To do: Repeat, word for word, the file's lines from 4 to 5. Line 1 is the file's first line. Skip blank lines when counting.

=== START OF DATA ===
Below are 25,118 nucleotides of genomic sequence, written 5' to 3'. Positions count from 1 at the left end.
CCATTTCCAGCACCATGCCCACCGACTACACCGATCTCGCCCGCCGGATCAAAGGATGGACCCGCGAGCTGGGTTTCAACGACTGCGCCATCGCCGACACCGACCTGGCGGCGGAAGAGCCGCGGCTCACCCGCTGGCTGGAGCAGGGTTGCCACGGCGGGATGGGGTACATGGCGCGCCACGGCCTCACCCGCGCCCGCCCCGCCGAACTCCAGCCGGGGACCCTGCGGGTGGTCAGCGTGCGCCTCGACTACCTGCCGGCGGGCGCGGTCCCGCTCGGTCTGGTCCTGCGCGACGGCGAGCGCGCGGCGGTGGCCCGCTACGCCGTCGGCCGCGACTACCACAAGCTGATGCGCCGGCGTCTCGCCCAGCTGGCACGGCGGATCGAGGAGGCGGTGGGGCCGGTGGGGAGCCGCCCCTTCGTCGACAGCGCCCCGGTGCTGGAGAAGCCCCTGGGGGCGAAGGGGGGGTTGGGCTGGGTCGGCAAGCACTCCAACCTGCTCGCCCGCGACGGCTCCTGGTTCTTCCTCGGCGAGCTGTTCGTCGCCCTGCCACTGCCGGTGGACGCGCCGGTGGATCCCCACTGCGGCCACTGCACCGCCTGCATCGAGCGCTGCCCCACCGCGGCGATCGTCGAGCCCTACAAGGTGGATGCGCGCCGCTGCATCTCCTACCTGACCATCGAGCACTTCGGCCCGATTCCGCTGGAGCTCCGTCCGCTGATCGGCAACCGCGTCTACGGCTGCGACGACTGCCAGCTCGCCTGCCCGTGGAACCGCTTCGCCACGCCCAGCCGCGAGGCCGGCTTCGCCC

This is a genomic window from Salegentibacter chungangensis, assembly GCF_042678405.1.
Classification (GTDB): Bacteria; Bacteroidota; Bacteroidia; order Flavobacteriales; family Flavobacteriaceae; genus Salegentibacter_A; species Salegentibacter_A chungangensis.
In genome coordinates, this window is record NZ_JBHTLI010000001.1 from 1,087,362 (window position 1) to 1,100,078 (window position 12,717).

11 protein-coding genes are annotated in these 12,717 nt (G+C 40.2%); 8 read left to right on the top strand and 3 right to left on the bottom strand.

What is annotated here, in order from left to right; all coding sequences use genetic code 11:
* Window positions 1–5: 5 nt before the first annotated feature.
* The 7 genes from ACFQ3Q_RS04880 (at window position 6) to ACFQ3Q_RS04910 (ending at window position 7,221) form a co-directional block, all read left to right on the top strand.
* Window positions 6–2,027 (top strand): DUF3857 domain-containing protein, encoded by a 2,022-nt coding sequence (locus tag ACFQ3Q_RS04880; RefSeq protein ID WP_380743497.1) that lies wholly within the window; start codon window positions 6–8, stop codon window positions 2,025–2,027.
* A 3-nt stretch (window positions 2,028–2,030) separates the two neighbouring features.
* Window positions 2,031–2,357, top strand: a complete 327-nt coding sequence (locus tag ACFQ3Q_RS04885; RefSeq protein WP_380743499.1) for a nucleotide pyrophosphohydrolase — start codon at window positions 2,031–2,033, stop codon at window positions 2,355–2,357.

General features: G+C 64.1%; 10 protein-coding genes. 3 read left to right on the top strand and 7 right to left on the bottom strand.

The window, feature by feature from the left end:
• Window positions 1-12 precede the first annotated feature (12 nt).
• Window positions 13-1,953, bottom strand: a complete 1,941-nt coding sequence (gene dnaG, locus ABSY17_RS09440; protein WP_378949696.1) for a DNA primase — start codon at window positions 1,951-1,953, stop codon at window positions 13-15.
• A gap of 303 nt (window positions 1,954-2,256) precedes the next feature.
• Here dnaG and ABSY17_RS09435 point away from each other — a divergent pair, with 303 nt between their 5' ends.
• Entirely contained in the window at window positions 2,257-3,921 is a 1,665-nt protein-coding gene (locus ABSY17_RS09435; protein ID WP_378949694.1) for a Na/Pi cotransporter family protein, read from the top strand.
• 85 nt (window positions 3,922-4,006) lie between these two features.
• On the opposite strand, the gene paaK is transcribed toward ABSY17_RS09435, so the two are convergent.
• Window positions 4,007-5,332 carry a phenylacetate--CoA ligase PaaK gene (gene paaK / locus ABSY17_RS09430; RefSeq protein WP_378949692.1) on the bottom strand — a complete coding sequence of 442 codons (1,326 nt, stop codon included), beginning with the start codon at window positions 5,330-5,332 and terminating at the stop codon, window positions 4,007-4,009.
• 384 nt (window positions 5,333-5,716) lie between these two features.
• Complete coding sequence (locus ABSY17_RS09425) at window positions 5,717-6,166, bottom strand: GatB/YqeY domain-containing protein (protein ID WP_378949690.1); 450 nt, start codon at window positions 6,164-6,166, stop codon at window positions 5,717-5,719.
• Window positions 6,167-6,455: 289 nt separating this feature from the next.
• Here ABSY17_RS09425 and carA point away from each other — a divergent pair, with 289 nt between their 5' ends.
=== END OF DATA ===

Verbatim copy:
Classification (GTDB): Bacteria; Bacteroidota; Bacteroidia; order Flavobacteriales; family Flavobacteriaceae; genus Salegentibacter_A; species Salegentibacter_A chungangensis.
In genome coordinates, this window is record NZ_JBHTLI010000001.1 from 1,087,362 (window position 1) to 1,100,078 (window position 12,717).